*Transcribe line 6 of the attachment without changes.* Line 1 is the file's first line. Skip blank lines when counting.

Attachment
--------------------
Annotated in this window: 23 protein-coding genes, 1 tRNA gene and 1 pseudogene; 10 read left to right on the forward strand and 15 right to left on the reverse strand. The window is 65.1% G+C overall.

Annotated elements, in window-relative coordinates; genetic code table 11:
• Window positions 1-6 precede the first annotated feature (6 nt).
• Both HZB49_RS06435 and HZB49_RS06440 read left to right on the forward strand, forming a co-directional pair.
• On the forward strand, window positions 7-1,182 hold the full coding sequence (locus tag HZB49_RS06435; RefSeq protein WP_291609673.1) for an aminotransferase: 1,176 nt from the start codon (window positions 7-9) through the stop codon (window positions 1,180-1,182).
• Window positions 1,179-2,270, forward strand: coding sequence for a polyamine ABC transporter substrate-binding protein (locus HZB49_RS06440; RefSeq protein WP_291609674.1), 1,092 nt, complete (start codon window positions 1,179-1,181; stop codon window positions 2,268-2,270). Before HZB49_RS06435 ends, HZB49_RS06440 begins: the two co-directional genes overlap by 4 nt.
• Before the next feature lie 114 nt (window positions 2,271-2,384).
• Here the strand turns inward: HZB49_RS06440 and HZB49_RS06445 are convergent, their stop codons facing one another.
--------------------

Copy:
• Window positions 1,179-2,270, forward strand: coding sequence for a polyamine ABC transporter substrate-binding protein (locus HZB49_RS06440; RefSeq protein WP_291609674.1), 1,092 nt, complete (start codon window positions 1,179-1,181; stop codon window positions 2,268-2,270). Before HZB49_RS06435 ends, HZB49_RS06440 begins: the two co-directional genes overlap by 4 nt.